I think a lot of things do get re-run a lot, but Cartoon Network seems to have a grudge against Mystery Incorporated for some reason.
Given how they've also treated Green Lantern
and Young Justice
, I suspect it's a matter of target demographics. CN and its advertisers want to appeal to younger viewers, and shows like those and SD:MI are more sophisticated and older-skewing. So they're just not getting the size or type of audience that the network and the advertisers are seeking.
Really, SD:MI was a Scooby-Doo series for people who don't like Scooby-Doo, such as myself -- so it follows that it might not appeal as much to people who are
fans of the more conventional Scooby franchise. Sure, there were elements of homage, but also a lot of revisionism and deconstruction, and the stories, despite mostly following the standard formula, tended to be darker and edgier. And especially this last batch of episodes got increasingly dark and strange, and departed further from the sort of thing most people looking for a show about Scooby-Doo would expect or want to see. Honestly, I can see why CN might've been uncomfortable with the darkness and scariness of those last few episodes.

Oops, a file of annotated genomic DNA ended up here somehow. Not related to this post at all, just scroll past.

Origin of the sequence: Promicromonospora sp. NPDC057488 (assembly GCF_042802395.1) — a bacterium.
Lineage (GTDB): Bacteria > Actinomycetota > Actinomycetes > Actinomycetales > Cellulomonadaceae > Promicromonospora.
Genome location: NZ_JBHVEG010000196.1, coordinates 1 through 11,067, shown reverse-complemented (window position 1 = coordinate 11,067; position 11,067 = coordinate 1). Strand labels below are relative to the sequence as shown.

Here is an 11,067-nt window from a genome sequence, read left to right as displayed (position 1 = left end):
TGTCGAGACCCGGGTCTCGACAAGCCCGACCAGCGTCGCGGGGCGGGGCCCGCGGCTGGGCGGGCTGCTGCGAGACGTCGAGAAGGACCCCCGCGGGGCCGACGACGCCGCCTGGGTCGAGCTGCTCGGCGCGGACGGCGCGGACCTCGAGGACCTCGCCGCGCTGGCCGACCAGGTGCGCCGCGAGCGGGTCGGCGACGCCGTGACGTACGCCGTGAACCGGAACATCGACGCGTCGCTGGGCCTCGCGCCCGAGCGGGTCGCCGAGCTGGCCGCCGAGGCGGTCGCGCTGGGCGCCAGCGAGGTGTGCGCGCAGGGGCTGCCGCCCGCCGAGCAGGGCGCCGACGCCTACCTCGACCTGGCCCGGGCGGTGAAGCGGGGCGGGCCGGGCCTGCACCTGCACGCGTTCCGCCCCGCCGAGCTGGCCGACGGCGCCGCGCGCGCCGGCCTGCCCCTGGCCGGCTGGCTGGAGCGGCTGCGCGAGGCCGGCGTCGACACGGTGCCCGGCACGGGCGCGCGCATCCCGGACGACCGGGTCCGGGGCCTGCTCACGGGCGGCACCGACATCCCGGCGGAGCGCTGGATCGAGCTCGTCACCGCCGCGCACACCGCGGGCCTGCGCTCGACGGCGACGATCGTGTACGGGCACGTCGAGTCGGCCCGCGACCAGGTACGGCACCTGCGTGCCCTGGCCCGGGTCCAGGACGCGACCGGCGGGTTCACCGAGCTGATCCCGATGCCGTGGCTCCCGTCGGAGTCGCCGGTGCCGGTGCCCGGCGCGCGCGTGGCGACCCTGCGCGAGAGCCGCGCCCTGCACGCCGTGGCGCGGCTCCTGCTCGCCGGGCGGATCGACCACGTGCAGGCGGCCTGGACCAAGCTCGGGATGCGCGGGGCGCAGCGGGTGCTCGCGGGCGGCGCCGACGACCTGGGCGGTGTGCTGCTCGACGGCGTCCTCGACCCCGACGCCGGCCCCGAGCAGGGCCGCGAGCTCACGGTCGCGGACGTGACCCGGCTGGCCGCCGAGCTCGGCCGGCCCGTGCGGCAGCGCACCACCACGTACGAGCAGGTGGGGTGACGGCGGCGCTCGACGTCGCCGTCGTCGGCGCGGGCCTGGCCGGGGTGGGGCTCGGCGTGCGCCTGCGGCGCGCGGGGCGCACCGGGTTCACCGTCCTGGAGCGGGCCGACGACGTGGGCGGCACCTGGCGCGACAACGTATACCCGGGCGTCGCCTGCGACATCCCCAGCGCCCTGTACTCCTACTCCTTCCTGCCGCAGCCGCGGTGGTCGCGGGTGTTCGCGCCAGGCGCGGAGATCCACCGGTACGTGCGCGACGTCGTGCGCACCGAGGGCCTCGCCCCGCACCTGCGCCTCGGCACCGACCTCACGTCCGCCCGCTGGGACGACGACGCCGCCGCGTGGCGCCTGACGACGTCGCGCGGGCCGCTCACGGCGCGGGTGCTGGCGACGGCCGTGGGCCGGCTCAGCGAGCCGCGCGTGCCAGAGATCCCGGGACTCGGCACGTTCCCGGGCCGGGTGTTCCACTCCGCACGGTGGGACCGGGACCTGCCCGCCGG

That's interesting. I am a (mild) fan of the original Scooby-Doo
and some of its sequels and I liked this a lot. Your description makes it sound like something I'd dislike on various levels, and yet this was a re-imagining that I found to be as good or better than the original. The only similar situation that I can think of offhand is Grant Morrison's Doom Patrol